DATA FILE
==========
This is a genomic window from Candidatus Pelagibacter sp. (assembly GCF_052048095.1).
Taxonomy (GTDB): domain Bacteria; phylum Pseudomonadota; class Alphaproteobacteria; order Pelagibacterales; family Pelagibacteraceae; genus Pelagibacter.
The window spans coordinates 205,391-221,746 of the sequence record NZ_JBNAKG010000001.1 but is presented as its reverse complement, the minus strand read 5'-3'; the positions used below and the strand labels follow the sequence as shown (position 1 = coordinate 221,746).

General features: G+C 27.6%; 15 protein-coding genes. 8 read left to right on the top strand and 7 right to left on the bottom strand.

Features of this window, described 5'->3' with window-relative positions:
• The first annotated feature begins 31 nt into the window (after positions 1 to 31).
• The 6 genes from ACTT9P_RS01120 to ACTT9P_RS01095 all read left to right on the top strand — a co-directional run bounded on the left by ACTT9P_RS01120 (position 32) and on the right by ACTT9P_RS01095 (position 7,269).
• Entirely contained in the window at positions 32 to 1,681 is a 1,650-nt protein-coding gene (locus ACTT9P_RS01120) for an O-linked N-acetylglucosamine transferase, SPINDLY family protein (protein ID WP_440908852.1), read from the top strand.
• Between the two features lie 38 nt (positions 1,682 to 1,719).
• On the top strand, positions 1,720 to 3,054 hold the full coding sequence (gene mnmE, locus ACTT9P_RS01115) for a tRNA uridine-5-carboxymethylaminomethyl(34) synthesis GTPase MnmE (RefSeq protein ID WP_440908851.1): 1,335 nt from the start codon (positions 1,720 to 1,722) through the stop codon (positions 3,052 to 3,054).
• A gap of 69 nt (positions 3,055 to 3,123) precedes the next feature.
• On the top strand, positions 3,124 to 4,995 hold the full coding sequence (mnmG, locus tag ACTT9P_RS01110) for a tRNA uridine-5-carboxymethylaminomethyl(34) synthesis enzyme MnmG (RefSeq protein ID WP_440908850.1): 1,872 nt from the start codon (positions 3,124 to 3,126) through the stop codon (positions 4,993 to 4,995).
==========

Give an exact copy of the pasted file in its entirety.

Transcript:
This is a genomic window from Candidatus Pelagibacter sp. (assembly GCF_052048095.1).
Taxonomy (GTDB): domain Bacteria; phylum Pseudomonadota; class Alphaproteobacteria; order Pelagibacterales; family Pelagibacteraceae; genus Pelagibacter.
The window spans coordinates 205,391-221,746 of the sequence record NZ_JBNAKG010000001.1 but is presented as its reverse complement, the minus strand read 5'-3'; the positions used below and the strand labels follow the sequence as shown (position 1 = coordinate 221,746).

General features: G+C 27.6%; 15 protein-coding genes. 8 read left to right on the top strand and 7 right to left on the bottom strand.

Features of this window, described 5'->3' with window-relative positions:
• The first annotated feature begins 31 nt into the window (after positions 1 to 31).
• The 6 genes from ACTT9P_RS01120 to ACTT9P_RS01095 all read left to right on the top strand — a co-directional run bounded on the left by ACTT9P_RS01120 (position 32) and on the right by ACTT9P_RS01095 (position 7,269).
• Entirely contained in the window at positions 32 to 1,681 is a 1,650-nt protein-coding gene (locus ACTT9P_RS01120) for an O-linked N-acetylglucosamine transferase, SPINDLY family protein (protein ID WP_440908852.1), read from the top strand.
• Between the two features lie 38 nt (positions 1,682 to 1,719).
• On the top strand, positions 1,720 to 3,054 hold the full coding sequence (gene mnmE, locus ACTT9P_RS01115) for a tRNA uridine-5-carboxymethylaminomethyl(34) synthesis GTPase MnmE (RefSeq protein ID WP_440908851.1): 1,335 nt from the start codon (positions 1,720 to 1,722) through the stop codon (positions 3,052 to 3,054).
• A gap of 69 nt (positions 3,055 to 3,123) precedes the next feature.
• On the top strand, positions 3,124 to 4,995 hold the full coding sequence (mnmG, locus tag ACTT9P_RS01110) for a tRNA uridine-5-carboxymethylaminomethyl(34) synthesis enzyme MnmG (RefSeq protein ID WP_440908850.1): 1,872 nt from the start codon (positions 3,124 to 3,126) through the stop codon (positions 4,993 to 4,995).